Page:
Weekend Reading, July 25
Hello again, WOTR readers! It’s Friday, and the end of another crazy week in the world. You could probably read all weekend and still not be up to speed on everything that’s going on, but we’ll do our best to help you get caught up.
This week’s must-read: If you read one thing this week, make it Ben Birnbaum and Amir Tibon in The New Republicon the death of the Middle East peace process. The piece chronicles the events of the past year and offers a jarring case study of how the best intentions of President Obama, Secretary Kerry, and politicians in both Israel and Palestine fell victim to circumstance, politics and history.
The golden child of missile defense: As the war between Israel and Hamas escalates, another opportunity has arisen for Iron Dome, Israel’s rocket-defense system, to garner praise. But Iron Dome’s supposed ‘success’ — often cited as an argument in support of the expansion of missile defense in the U.S. — isn’t all it’s cracked up to be. In a piece for Bulletin of the Atomic Scientists, MIT missile defense expert Ted Postol explains that Iron Dome isn’t as successful as it’s often thought to be.
That ‘international community’ we’re always hearing about? Clearly not a thing, writes Shashank Joshi in The Telegraph. Joshi critiques the dysfunctional response of regional and global powers to the Gaza crisis, delivering one of the best lines we read all week:”…it is clear that that mythical entity, ‘the international community’, is really just a collection of squabbling, parochial-minded actors playing out their own petty rivalries while Gaza burns.”
Real talk on Putin: Over at the Monkey Cage blog, WOTR friend James Goldgeier sets the record straight on MH17: “Unfortunately, Putin’s objectives in Ukraine remain the same in the aftermath of the shootdown.” The shooting down of the plane was a tragedy, but it’s not likely to change the calculations or interests of any of the major players.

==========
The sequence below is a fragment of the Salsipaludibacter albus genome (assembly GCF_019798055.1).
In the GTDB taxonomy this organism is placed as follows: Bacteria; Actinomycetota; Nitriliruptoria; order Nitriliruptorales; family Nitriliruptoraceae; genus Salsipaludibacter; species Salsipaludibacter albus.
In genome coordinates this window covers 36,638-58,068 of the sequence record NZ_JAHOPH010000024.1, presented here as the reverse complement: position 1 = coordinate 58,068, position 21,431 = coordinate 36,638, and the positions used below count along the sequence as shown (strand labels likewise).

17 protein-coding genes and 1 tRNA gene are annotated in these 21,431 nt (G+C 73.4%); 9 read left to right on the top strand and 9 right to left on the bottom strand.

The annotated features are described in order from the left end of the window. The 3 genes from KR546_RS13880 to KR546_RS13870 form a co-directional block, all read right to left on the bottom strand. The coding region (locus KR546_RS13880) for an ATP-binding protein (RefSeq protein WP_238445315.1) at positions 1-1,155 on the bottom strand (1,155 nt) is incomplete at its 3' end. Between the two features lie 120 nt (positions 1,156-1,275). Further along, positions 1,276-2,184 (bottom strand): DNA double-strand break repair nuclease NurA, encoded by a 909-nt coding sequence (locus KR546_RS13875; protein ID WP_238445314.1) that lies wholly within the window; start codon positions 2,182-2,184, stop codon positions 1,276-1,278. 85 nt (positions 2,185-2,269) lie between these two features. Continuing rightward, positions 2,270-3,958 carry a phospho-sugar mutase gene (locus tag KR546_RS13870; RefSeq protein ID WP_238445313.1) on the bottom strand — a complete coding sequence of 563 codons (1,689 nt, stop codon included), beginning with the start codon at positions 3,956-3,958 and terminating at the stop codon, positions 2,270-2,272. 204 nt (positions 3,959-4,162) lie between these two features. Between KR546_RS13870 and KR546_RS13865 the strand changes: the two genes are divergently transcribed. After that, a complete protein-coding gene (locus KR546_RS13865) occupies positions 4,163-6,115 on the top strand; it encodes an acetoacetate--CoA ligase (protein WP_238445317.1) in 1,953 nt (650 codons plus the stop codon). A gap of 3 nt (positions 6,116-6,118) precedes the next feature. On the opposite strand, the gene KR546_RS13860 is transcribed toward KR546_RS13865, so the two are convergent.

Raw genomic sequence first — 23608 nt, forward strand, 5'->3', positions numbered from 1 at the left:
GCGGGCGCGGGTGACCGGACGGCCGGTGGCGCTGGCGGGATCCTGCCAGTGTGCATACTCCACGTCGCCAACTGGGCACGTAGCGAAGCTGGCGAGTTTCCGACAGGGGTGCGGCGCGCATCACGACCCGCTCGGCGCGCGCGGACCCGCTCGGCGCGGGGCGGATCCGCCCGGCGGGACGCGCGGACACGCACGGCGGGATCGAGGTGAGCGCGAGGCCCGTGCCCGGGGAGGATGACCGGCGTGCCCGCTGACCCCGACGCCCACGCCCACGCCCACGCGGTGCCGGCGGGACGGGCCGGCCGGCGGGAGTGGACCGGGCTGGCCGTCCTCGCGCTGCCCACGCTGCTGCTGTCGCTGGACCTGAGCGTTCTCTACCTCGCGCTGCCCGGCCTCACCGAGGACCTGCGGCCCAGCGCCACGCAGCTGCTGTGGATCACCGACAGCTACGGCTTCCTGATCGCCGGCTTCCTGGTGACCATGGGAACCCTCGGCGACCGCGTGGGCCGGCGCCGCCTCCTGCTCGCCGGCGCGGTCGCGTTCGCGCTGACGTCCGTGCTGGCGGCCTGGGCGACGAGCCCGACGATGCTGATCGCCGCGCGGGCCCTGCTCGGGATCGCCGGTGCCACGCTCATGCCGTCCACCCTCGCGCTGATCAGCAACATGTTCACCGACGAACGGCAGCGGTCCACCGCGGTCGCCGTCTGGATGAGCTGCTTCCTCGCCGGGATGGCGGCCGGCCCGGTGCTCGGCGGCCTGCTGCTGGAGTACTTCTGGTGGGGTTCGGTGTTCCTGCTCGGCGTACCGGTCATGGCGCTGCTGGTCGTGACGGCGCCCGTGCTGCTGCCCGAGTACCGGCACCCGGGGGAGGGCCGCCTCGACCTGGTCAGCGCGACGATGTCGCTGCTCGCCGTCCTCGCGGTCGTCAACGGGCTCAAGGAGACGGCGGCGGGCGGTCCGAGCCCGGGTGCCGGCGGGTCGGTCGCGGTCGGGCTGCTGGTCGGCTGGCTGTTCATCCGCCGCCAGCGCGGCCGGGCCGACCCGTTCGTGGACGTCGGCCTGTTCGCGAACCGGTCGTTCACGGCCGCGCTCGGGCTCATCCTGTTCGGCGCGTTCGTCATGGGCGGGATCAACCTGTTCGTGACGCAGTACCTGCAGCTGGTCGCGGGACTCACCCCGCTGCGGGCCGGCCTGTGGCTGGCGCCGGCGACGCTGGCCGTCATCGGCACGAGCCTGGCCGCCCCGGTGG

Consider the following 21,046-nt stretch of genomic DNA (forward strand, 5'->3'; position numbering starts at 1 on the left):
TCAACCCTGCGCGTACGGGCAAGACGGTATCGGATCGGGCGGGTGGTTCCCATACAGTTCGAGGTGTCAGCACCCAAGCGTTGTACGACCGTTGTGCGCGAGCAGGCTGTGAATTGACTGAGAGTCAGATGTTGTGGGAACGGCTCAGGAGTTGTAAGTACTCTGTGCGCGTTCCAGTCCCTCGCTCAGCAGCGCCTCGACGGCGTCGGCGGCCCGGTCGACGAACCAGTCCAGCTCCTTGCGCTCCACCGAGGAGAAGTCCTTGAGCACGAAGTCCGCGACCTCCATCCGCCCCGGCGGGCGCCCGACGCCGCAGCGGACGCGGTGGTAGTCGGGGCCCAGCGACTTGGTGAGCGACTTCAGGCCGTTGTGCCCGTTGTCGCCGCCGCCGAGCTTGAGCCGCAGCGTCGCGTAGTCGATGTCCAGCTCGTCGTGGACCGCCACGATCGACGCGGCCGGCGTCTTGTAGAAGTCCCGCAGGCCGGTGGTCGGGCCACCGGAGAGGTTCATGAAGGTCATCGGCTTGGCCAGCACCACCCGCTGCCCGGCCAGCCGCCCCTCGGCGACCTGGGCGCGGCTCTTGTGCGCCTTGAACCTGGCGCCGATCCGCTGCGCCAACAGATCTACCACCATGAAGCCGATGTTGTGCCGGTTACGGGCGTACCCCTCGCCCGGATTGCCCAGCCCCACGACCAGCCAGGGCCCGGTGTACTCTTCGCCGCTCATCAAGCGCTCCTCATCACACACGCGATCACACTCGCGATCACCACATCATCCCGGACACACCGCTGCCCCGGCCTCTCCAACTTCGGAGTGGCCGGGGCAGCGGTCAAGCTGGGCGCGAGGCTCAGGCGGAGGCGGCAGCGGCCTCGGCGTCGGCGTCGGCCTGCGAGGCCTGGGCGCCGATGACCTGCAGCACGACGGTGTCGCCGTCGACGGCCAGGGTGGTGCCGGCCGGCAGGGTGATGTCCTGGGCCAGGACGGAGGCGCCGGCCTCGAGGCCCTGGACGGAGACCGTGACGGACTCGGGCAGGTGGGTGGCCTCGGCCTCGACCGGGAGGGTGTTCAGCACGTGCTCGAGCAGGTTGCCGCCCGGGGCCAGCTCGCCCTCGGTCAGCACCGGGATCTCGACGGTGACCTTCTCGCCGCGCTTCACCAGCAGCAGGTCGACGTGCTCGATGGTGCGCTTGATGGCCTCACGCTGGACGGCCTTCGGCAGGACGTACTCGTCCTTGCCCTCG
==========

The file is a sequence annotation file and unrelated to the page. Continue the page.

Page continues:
Meanwhile, in Iran: While all eyes were on Ukraine and Gaza, diplomats were in Vienna over the weekend to discuss Iran’s nuclear program. The Guardian‘s Julian Borger has an excellent wrap-up of how the interim nuclear deal was extended, the key sticking points in the negotiations, and the path forward from here.
One place the U.S. and China could cooperate: Counterterrorism is a shared interest of the two rival powers, argues Jeffrey Payne in The Diplomat. Will they put aside politics to work together in this area? “Quite simply, they should,” Payne says, “but quite honestly, they won’t.”
So, can we at least fix outer space? Well, we can start by rethinking NASA entirely, writes Rand Simberg in National Review. Simberg, who describes himself as “a space enthusiast and a taxpayer,” suggests that we replace NASA with an agency more able to pursue spaceflight for the right reasons.
Tell me how this ends — but really: It’s easier to get into trouble than out of it, and the same goes for nation-building efforts. Head over to Foreign Policy in Focus, where Ved Singh reviews Exit Strategies and State Building, a volume edited by Richard Caplan of Oxford that examines the historic ability of international actors to extract themselves from post-conflict environments.
“You look like a thug!” Yes, that’s what Vice President Joe Biden said to Viktor Yanukovych last year. Foreign policy figures heavily in this masterful profile of the Veep by Evan Osnos in the New Yorker. From his snarky comments to international officials to his role in the Obama administration’s deliberations on Syria, Libya and more, there’s plenty here to paint an interesting portrait of how Biden has shaped foreign policy during his time in office.
Usha Sahay is an Assistant Editor at War on the Rocks.
Photo credit: Sam Howzit